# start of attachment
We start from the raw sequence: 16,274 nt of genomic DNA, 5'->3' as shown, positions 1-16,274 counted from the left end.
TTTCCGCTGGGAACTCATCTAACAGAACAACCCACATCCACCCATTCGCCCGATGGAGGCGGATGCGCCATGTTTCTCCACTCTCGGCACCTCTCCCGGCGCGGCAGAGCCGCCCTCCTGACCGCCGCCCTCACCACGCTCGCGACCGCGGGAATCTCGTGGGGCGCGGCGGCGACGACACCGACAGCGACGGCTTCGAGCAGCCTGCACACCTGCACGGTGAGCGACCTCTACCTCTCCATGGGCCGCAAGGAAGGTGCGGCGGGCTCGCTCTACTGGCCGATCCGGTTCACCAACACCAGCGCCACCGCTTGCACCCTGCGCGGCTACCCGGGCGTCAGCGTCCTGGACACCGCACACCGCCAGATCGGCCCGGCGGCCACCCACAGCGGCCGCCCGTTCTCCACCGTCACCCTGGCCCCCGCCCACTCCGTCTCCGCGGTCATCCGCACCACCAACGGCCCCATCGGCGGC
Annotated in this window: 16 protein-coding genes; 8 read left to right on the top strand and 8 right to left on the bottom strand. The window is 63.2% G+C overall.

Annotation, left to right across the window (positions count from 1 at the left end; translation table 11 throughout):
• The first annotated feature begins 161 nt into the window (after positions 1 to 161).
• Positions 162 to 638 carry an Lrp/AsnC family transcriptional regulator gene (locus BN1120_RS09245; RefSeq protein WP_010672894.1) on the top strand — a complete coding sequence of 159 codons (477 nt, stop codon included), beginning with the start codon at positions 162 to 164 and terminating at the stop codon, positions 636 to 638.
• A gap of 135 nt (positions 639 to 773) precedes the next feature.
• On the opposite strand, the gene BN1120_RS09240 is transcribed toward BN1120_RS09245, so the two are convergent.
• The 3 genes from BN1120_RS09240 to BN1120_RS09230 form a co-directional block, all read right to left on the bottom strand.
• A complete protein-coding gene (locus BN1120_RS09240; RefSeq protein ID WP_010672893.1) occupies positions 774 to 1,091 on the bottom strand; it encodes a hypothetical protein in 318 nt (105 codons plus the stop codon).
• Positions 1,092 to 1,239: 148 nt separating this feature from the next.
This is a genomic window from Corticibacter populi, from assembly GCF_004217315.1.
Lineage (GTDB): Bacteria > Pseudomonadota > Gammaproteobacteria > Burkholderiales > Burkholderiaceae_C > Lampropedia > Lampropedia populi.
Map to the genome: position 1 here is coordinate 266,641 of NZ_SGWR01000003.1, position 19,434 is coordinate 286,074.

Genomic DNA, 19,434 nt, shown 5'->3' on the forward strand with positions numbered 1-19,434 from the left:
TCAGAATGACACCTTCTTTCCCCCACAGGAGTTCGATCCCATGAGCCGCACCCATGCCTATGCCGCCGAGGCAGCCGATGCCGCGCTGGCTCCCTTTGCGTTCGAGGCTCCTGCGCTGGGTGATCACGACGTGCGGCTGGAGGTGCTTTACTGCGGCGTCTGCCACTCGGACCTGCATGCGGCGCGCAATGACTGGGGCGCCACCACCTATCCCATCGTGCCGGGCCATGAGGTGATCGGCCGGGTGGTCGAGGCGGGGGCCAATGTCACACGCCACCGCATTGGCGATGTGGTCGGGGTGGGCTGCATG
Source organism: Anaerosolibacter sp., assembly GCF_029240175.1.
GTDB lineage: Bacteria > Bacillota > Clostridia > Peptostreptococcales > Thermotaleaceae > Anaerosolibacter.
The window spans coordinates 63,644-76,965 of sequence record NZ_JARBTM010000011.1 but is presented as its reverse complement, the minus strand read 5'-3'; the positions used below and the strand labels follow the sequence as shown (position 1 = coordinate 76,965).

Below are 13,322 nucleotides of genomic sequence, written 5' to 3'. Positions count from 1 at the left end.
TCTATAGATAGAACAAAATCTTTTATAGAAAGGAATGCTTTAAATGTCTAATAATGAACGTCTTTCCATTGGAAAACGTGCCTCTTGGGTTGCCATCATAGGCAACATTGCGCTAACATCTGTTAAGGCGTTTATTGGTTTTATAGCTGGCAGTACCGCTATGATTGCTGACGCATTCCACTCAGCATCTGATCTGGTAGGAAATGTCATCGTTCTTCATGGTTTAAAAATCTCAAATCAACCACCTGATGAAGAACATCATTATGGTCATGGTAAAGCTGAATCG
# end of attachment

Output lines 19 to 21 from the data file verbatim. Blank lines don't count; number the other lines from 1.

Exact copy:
The window spans coordinates 63,644-76,965 of sequence record NZ_JARBTM010000011.1 but is presented as its reverse complement, the minus strand read 5'-3'; the positions used below and the strand labels follow the sequence as shown (position 1 = coordinate 76,965).

Below are 13,322 nucleotides of genomic sequence, written 5' to 3'. Positions count from 1 at the left end.
TCTATAGATAGAACAAAATCTTTTATAGAAAGGAATGCTTTAAATGTCTAATAATGAACGTCTTTCCATTGGAAAACGTGCCTCTTGGGTTGCCATCATAGGCAACATTGCGCTAACATCTGTTAAGGCGTTTATTGGTTTTATAGCTGGCAGTACCGCTATGATTGCTGACGCATTCCACTCAGCATCTGATCTGGTAGGAAATGTCATCGTTCTTCATGGTTTAAAAATCTCAAATCAACCACCTGATGAAGAACATCATTATGGTCATGGTAAAGCTGAATCG